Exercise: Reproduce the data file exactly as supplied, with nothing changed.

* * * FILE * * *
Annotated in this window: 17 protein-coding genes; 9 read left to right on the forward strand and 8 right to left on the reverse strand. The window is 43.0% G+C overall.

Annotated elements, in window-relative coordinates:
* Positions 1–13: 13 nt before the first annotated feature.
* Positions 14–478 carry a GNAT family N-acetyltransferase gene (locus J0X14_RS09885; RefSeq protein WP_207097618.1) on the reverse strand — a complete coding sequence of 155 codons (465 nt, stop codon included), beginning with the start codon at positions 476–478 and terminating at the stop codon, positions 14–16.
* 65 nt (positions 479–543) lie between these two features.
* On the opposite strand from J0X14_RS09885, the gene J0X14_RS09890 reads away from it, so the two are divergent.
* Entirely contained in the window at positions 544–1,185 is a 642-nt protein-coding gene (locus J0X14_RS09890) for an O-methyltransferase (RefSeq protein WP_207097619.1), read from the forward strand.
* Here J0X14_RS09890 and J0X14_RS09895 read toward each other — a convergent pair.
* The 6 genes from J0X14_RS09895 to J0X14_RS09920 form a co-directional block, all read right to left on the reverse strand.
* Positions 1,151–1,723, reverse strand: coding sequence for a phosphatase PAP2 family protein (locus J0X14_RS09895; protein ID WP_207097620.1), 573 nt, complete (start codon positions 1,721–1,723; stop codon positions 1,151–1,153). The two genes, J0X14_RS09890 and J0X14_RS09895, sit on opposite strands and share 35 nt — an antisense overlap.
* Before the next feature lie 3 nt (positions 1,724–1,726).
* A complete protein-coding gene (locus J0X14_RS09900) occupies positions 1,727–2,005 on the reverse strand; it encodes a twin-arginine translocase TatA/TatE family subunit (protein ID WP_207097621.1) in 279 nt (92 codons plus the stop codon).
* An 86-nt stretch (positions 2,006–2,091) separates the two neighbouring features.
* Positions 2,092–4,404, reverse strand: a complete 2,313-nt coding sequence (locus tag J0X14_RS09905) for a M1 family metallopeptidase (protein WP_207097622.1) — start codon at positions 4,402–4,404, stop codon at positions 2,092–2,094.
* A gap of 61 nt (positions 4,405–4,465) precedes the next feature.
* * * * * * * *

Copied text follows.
Annotated in this window: 17 protein-coding genes; 9 read left to right on the forward strand and 8 right to left on the reverse strand. The window is 43.0% G+C overall.

Annotated elements, in window-relative coordinates:
* Positions 1–13: 13 nt before the first annotated feature.
* Positions 14–478 carry a GNAT family N-acetyltransferase gene (locus J0X14_RS09885; RefSeq protein WP_207097618.1) on the reverse strand — a complete coding sequence of 155 codons (465 nt, stop codon included), beginning with the start codon at positions 476–478 and terminating at the stop codon, positions 14–16.
* 65 nt (positions 479–543) lie between these two features.
* On the opposite strand from J0X14_RS09885, the gene J0X14_RS09890 reads away from it, so the two are divergent.
* Entirely contained in the window at positions 544–1,185 is a 642-nt protein-coding gene (locus J0X14_RS09890) for an O-methyltransferase (RefSeq protein WP_207097619.1), read from the forward strand.
* Here J0X14_RS09890 and J0X14_RS09895 read toward each other — a convergent pair.
* The 6 genes from J0X14_RS09895 to J0X14_RS09920 form a co-directional block, all read right to left on the reverse strand.
* Positions 1,151–1,723, reverse strand: coding sequence for a phosphatase PAP2 family protein (locus J0X14_RS09895; protein ID WP_207097620.1), 573 nt, complete (start codon positions 1,721–1,723; stop codon positions 1,151–1,153). The two genes, J0X14_RS09890 and J0X14_RS09895, sit on opposite strands and share 35 nt — an antisense overlap.
* Before the next feature lie 3 nt (positions 1,724–1,726).
* A complete protein-coding gene (locus J0X14_RS09900) occupies positions 1,727–2,005 on the reverse strand; it encodes a twin-arginine translocase TatA/TatE family subunit (protein ID WP_207097621.1) in 279 nt (92 codons plus the stop codon).
* An 86-nt stretch (positions 2,006–2,091) separates the two neighbouring features.
* Positions 2,092–4,404, reverse strand: a complete 2,313-nt coding sequence (locus tag J0X14_RS09905) for a M1 family metallopeptidase (protein WP_207097622.1) — start codon at positions 4,402–4,404, stop codon at positions 2,092–2,094.
* A gap of 61 nt (positions 4,405–4,465) precedes the next feature.